Poverty line for Zim families rises
The poverty line for maintaining a family of five in Zimbabwe rose last year to $467 per month -- but without increased earnings to cover the 8% rise.
The poverty line for maintaining a family of five in economically ravaged Zimbabwe rose last year to $467 per month—but without increased earnings to cover the 8% rise, Zimbabwe’s state statistics agency said on Monday.
The nation’s 240 000 civil servants, teachers and government workers are planning to strike to protest average monthly incomes of about $200. With massive unemployment, most Zimbabweans survive on the equivalent of about $1 a day. Two million people are set to receive food aid in coming months, according to the United Nations.
The former regional breadbasket is struggling to emerge from political gridlock, economic collapse and international isolation and sanctions after President Robert Mugabe ordered the seizures of thousands of white-owned farms in 2000, disrupting the agriculture-based economy.
In its latest bulletin, the agency Zimstat said a family of five needed a monthly income of $467 if it was to be defined as “not poor” and able to meet its basic needs.
It said in December that family needed to spend nearly $150 on food alone to consume a minimum number of calories to stay healthy. Other expenses included housing, clothing, transportation, education and healthcare.
The report did not account for one expense that appears to have become a necessity, even for the poorest of the poor: cellphones. Street vendors say they need phones to help them eke out a living buying and selling their wares.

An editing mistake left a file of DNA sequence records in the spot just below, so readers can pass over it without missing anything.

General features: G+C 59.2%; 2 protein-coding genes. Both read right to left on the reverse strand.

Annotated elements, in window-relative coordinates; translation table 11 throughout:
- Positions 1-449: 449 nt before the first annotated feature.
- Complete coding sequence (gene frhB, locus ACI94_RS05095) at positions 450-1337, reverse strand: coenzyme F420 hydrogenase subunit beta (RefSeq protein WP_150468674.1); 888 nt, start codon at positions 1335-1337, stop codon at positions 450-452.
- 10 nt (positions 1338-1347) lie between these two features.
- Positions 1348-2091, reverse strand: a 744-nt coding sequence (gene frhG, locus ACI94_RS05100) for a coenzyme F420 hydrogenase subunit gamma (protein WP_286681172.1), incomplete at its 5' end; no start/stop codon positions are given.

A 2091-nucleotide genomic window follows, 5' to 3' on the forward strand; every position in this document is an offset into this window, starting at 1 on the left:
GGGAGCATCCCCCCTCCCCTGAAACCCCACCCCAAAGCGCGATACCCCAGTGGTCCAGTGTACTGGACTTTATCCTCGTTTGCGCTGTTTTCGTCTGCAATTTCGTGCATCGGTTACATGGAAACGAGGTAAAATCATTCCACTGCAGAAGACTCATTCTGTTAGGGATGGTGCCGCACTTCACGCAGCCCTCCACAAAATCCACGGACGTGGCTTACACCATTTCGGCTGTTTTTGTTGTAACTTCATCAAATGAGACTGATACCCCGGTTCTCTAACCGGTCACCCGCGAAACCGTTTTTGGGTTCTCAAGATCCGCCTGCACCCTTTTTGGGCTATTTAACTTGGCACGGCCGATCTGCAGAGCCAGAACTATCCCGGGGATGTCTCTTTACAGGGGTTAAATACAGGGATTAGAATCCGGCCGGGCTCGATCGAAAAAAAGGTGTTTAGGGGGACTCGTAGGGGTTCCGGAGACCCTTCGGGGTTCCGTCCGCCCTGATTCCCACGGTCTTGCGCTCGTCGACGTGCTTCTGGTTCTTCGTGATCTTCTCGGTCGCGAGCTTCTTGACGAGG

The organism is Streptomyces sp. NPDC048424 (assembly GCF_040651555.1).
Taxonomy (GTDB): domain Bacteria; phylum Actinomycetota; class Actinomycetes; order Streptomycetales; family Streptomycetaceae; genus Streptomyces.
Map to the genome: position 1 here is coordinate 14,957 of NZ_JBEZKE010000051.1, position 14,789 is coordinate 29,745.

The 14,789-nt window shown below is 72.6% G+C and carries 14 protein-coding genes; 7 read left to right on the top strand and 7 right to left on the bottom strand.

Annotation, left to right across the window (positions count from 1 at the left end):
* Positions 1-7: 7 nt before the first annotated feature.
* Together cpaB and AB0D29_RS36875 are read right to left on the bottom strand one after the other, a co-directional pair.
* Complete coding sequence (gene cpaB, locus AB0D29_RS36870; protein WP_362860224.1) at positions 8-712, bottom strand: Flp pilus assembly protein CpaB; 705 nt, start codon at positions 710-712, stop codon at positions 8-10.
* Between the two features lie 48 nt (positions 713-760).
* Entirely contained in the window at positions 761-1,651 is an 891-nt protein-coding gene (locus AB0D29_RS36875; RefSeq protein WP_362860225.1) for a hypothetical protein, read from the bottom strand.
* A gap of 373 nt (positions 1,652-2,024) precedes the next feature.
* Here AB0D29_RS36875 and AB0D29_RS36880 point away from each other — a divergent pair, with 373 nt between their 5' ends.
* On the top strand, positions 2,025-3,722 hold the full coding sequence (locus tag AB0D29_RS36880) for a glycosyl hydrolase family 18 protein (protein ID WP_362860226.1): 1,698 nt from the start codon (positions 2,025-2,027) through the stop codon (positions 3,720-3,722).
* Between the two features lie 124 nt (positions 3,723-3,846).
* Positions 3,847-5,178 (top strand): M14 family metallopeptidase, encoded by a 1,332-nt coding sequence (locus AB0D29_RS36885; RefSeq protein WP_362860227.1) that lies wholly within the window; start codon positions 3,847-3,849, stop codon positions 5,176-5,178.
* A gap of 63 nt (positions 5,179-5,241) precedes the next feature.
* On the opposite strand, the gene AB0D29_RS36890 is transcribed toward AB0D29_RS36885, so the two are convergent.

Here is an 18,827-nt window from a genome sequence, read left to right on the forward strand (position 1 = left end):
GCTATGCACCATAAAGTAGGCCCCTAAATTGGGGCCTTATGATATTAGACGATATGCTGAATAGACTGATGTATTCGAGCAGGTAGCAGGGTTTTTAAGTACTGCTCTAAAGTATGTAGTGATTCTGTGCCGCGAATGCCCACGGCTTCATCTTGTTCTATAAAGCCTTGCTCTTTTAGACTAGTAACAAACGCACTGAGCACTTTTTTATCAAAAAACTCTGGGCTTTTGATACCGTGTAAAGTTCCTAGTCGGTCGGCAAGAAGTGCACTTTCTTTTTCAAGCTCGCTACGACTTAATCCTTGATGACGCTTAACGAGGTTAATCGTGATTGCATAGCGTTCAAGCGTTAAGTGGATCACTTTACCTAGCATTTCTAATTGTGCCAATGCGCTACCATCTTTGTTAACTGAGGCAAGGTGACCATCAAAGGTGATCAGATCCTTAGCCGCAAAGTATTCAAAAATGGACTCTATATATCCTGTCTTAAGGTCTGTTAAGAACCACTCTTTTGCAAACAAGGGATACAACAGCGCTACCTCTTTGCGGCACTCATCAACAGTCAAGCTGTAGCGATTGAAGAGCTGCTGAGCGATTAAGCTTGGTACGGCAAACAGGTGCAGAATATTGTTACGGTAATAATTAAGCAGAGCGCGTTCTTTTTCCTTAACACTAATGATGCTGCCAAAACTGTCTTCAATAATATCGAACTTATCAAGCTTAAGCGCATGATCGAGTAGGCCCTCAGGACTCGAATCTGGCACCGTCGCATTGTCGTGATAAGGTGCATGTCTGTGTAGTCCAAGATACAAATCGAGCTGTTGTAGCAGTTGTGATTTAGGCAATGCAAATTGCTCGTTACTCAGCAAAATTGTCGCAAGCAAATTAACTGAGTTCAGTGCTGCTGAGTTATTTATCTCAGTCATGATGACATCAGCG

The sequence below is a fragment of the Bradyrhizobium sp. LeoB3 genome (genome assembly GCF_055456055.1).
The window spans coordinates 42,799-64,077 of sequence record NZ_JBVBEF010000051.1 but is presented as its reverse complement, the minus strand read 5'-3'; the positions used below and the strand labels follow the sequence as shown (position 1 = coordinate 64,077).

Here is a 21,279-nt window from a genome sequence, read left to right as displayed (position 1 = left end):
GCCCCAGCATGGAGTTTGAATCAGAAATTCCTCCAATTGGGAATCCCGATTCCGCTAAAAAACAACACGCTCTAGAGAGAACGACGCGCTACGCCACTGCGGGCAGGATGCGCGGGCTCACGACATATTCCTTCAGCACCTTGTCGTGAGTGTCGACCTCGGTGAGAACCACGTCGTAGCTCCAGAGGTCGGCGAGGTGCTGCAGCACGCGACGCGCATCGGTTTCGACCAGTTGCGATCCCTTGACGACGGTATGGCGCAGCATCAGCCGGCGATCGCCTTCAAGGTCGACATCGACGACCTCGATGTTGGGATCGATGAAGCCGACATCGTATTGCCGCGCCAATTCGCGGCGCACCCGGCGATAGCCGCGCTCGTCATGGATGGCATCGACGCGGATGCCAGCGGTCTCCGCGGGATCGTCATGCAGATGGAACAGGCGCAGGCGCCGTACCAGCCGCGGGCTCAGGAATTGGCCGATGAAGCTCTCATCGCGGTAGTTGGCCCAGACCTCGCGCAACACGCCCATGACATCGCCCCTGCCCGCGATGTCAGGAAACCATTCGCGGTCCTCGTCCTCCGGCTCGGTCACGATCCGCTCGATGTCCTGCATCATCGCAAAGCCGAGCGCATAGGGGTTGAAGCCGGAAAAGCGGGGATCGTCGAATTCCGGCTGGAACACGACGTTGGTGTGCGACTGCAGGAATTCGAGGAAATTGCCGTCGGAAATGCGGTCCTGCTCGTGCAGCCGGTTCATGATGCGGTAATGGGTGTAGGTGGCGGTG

A state regulatory body said more than two-thirds of the population—even beggars and street children—own seven million cellphones and that inexpensive Chinese-made phones have clogged the nation’s three mobile networks.
The Posts and Telecommunications Regulatory Authority reported it was investigating below-standard cellphone services for congestion, network failures that “dropped” lines during calls and generally poor connections.
It reported that in the embattled economy, just 380 000 fixed landline phones were still in use after years of breakdowns and a lack of money and equipment for maintenance.
Phone congestion was worsened by the introduction last year of $1 prepaid airtime coupons, the smallest affordable unit, the regulatory group said.—Sapa-AP